Lawyer-activist Prashant Bhushan is right when he says “neither the judiciary nor the government wants to have a rational and transparent system for selecting judges. Each just wants a greater part of the appointments pie,” and that what is needed is a body “which functions transparently.” (Appointment of judges needs to be more transparent, HT, July 23). The big question now is how we achieve this transparency when neither the judiciary nor the executive wants it, and both are striving for primacy.
Article 124 of the Constitution lays down that “Every judge of the Supreme Court shall be appointed by the President by warrant under his hand and seal after consultation with such of the judges of the Supreme Court and of the high courts in the states as the President may deem necessary for the purpose” and “that in the case of appointment of a judge other than the Chief Justice, the Chief Justice of India shall always be consulted.”
Initially this system worked reasonably well but it started faltering, particularly during Indira Gandhi’s first tenure as prime minister. The biggest shock came in 1973, when Justice AN Ray was appointed Chief Justice of India, superseding Justices JM Shelat, KS Hegde and AN Grover. All three resigned in protest. Matters came to a head and the Supreme Court Advocates-on-Record Association filed a case in the Supreme Court. The nine-judge Bench headed by Justice JS Verma announced the creation of what is now known as the collegium system of appointment of judges to the superior judiciary. The system was further reaffirmed and refined in 1998.
Questions have been raised periodically about the ill effects of a system of judges appointing judges but now the revelations by Justice Markandey Katju seem to be the proverbial last nail in the coffin of the collegium system. The proposed law for judicial appointments seeks to add the law minister and some nominated jurists to be in the selection committee. Bhushan says this “will only increase the government’s clout in the selection process, thereby compromising the independence of the judiciary, without dealing with the present problems in appointments”. The counter proposal is to make this commission independent of both, the executive and the judiciary, and to make its working transparent.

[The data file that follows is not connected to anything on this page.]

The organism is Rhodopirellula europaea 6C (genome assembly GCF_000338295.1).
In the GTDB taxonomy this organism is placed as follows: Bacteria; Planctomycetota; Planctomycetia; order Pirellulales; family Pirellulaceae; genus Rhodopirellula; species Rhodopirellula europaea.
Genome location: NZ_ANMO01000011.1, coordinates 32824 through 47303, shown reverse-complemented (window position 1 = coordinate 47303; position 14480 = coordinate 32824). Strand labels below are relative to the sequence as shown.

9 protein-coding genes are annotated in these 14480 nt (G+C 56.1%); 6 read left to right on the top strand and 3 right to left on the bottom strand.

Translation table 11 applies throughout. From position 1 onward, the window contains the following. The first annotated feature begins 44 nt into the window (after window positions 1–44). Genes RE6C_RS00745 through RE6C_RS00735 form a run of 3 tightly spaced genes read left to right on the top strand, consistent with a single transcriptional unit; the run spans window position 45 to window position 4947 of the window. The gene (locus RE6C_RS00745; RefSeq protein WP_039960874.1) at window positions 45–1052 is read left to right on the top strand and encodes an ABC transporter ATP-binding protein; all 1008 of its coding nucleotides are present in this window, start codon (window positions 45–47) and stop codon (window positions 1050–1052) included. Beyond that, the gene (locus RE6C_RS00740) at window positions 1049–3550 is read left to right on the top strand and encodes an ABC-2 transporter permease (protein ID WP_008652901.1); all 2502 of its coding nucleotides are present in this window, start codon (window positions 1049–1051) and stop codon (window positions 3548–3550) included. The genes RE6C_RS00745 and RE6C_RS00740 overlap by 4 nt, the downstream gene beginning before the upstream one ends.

India is a representative democracy. To envisage a system of appointing judges that is independent of the elected representatives of the people, howsoever indirectly, and with the judiciary having a say, appears to be impractical, almost utopian. Since the overriding need is transparency, it may be more efficacious to find ways of introducing and ensuring transparency in the working of the proposed system without tinkering with it too much.
In more mature democracies, there are set systems to ensure transparency. One well-known example of this is the open, public hearings system in the US for confirmation of judges. Once the president nominates a person proposed to be appointed, the senate judiciary committee holds hearings, questioning nominees to determine their suitability. These hearings are held in a transparent manner.
In India, all we need is that the proposed judicial appointments commission should specify not only the ‘procedure’ but also the ‘criteria’ for appointing judges, and that it should ensure that these hearings are open to the public. The big question is: Will the legislature and the judiciary rise above individual turfs in the interest of the nation? One lives on hope.
Jagdeep S Chhokar is former professor, dean and director in-charge, IIM Ahmedabad
The views expressed by the author are personal